Mayors join team to support 'Play Ball' initiative
SAN FRANCISCO -- Shortly after Sacramento mayor Kevin Johnson presented the President's Report to the United States Conference of Mayors in a hotel ballroom Saturday morning, he stood at another podium alongside the World Series trophy and Commissioner Rob Manfred to announce an alliance between Major League Baseball and city leaders from across the country.
It was time to "Play Ball," and Johnson -- the former NBA star and mayor of his hometown since 2008 -- was throwing his organization's full weight behind the initiative announced this week to strengthen the connection between baseball and American communities, especially urban and underserved areas.
In the association of more than 1,000 mayors of cities of 30,000 or more, Manfred and MLB now have some heavy hitters supporting the new initiative, including Johnson and Baltimore mayor Stephanie Rawlings-Blake, who also participated in the announcement.
"Mayors have this unbelievable platform to convene people and bring people together and take advantage of our bully pulpit," Johnson said. "When we as mayors say this 'Play Ball' initiative is good for our communities and our children, especially underserved communities where we're trying to create an environment that's positive and building healthy lifestyles, people are going to listen, and that's a very powerful place for us to be."
Added Rawlings-Blake: "We're taking this program where the kids are, so it's not restricted to the Y or the Boys' and Girls' Club. As mayors, we partner with all of those organizations that serve our young people."
And now the USCM is partnering with Major League Baseball, with the goal of getting as many cities as possible to participate in "Play Ball" events in their cities this August. With Manfred and his partners, including former Trenton, N.J., mayor Doug Palmer, working with the gathered mayors at the event to increase awareness and participation in those upcoming events, the flag of the new program is being planted in every state.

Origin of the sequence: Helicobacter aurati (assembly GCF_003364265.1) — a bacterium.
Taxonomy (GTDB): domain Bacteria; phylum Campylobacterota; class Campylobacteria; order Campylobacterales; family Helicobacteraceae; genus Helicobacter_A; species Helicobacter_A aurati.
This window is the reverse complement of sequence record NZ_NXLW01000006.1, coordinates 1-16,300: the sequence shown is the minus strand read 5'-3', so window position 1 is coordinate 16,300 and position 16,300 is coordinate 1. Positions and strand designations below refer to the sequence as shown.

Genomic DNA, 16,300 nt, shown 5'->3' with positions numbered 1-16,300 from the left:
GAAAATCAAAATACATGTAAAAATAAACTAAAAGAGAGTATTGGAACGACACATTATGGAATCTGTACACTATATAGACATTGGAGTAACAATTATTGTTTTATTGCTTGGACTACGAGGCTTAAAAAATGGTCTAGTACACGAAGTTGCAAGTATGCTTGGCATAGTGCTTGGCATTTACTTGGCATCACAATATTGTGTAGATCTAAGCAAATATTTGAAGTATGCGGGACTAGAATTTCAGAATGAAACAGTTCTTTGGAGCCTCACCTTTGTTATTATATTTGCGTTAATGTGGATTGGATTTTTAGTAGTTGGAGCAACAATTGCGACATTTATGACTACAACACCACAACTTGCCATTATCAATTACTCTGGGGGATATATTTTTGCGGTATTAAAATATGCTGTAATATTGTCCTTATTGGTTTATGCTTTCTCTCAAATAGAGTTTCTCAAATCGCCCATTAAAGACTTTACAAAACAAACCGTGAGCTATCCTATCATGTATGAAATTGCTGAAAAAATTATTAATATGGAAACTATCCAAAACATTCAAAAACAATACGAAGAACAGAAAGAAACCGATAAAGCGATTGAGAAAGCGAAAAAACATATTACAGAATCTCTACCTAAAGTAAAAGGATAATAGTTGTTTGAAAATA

Baseball already has implemented programs such as the Urban Youth Academy, Reviving Baseball in Inner Cities and the Baseball Tomorrow Fund to help increase participation particularly of African-American youth, having seen a decline in African-American Major Leaguers from 19 percent in 1986 to less than 8 percent now. As Manfred noted, 25 percent of the first-round picks in the MLB Draft earlier this month are African-American, but there's more work to do in order to re-engage communities throughout the country in the grand old game.
"The idea of this initiative is not only to give kids an opportunity to play, but to take advantage of baseball's unique ability to bring communities together," Manfred said at the Saturday news conference. "Our early efforts with these programs have shown us that not only do the kids have a great time but it provides a unique opportunity for the community to work on a project that's in everyone's interest."
Manfred spent much of Saturday morning in talks with various mayors from around the country to discuss the "Play Ball" initiative and promote the idea of holding events in August. The events will focus not only on competition but on baseball activities such as playing catch or running bases, strengthening bonds between communities and baseball.
Manfred knows that he has the support of the USCM's leadership in Johnson and Rawlings-Blake, the vice president of the organization. Rawlings-Blake already held a "Play Ball"-style event in West Baltimore at James Mosher Little League, one of the nation's oldest predominately African-American leagues. She threw out a first pitch that drew a positive review from Hall of Famer Frank Robinson and the kids got to interact with Orioles star Adam Jones, but mostly Rawlings-Blake enjoyed seeing the community get together for a fun purpose, reminding her of the proverb that it takes a village to raise a child.
"When I was at James Mosher and saw so many kids from all over Baltimore and their parents and the business leaders that were supporting them, I said, 'This is what that village looks like.' That's what baseball is. It's a unifier," Rawlings-Blake said.
Johnson, who shares Sacramento roots with such African-American ballplayers as Dusty Baker and Jerry Manuel, pointed to the rich history of African-Americans in baseball and said it's "unacceptable" that there aren't adequate opportunities for African-American youth to enjoy baseball and softball.
With the "Play Ball" initiative heading into a full summer of activity, there will be plenty of those opportunities for kids all over the country to connect with the National Pastime.
"There's a new Willie Mays out there, just waiting to grab a bat and a glove and do his or her thing," Johnson said.